The two or more accelerometer signals are processed in order to identify the time at which an inflection (e.g., fiducial point) occurs on each respective signal. The time differential between the fiducial points on each respective signal is measured as a metric of ventricular synchrony.

In a preferred embodiment, a method for measuring ventricular synchrony includes detecting the R-wave from an EGM signal and defining a sensing window of time relative to the detected R-wave. Raw accelerometer signal segments defined by the sensing window are averaged for a predetermined number of consecutive cardiac cycles. The averaged signal segment for a given accelerometer signal is reversed in time to define a filter template used by a matched filter. A raw accelerometer signal is passed through the matched filter to obtain a processed accelerometer signal having an improved signal-to-noise ratio. A fiducial point on the processed accelerometer signals obtained from each of the accelerometers is identified for a given cardiac cycle. A fiducial point may be, for example, a peak amplitude, peak slope, threshold crossing, or the like. The time difference between the occurrence of the fiducial points on each of the processed accelerometer signals is measured as a metric of ventricular synchrony.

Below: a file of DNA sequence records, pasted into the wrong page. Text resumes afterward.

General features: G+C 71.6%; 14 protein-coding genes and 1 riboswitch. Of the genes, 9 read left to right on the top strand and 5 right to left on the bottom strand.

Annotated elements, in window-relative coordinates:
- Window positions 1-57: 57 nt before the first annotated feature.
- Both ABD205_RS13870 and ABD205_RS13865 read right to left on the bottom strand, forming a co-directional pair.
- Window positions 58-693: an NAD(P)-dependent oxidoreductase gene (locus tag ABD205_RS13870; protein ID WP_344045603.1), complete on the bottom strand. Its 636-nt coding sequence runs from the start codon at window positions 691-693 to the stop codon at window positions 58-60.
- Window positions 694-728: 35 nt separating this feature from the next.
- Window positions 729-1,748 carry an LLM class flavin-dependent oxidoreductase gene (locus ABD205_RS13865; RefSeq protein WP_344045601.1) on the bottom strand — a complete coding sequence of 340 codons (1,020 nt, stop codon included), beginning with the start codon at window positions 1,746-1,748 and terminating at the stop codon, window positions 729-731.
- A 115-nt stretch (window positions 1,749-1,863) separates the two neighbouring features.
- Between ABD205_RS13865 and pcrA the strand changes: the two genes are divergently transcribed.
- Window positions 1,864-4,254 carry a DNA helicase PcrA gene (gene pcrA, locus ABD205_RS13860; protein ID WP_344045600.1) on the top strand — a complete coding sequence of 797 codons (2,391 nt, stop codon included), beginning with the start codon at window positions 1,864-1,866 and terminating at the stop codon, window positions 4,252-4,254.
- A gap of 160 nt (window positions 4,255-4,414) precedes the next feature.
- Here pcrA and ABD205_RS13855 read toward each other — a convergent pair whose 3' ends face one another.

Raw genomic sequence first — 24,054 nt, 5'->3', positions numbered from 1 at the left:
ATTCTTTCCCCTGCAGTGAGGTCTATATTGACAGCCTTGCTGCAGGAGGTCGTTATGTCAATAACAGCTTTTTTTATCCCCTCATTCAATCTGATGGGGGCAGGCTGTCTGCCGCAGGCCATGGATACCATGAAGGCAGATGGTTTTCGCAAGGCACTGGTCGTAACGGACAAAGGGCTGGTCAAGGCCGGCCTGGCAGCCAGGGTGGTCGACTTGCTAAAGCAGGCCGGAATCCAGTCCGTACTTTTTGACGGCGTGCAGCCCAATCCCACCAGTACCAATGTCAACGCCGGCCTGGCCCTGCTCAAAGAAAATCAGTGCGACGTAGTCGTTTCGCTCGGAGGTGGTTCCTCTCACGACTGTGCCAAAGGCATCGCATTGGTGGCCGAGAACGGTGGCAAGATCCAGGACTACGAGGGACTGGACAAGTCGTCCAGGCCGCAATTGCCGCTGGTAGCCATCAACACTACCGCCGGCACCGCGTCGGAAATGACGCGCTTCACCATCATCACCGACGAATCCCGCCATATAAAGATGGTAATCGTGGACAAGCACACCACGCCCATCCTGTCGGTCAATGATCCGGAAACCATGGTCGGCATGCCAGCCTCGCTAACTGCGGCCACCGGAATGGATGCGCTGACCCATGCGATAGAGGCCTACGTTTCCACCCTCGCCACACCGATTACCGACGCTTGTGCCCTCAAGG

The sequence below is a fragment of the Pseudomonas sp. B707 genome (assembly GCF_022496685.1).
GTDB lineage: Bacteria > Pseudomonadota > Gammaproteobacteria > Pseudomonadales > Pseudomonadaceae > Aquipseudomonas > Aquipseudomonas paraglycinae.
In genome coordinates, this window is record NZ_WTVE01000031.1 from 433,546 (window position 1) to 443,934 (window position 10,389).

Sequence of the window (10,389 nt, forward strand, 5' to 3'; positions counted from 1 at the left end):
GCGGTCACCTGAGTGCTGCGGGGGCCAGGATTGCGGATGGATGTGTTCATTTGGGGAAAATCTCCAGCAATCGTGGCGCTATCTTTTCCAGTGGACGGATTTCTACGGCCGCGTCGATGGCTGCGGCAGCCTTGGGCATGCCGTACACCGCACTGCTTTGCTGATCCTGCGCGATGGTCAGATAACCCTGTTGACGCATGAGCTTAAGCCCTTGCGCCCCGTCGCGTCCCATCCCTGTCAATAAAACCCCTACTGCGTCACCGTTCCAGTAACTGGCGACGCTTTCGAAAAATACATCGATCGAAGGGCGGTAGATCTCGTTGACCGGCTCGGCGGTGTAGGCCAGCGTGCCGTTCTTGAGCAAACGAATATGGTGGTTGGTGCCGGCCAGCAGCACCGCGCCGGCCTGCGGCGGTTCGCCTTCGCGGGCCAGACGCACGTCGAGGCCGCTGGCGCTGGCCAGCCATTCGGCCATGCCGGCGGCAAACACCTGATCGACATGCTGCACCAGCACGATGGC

The metric of ventricular synchrony may be redetermined periodically such that trends in ventricular synchrony may be determined. Measured ventricular synchrony metrics may be stored in the memory of an associated implantable device and made available during a device interrogation operation for review by a clinician. Trends in ventricular synchrony may be used for diagnostic purposes, disease assessment, evaluation of therapy response, and optimizing treatments.

The evaluation of ventricular synchrony in accordance with the methods of the present invention may be utilized in a closed-loop method for optimizing a therapy delivered by an IMD. As such, the implantable cardiac monitoring device provided for monitoring ventricular synchrony may further include therapy delivery capabilities such as drug delivery or cardiac resynchronization therapy. In one embodiment, ventricular synchrony metrics or trends are used to optimize cardiac pacing intervals applied during cardiac resynchronization therapy.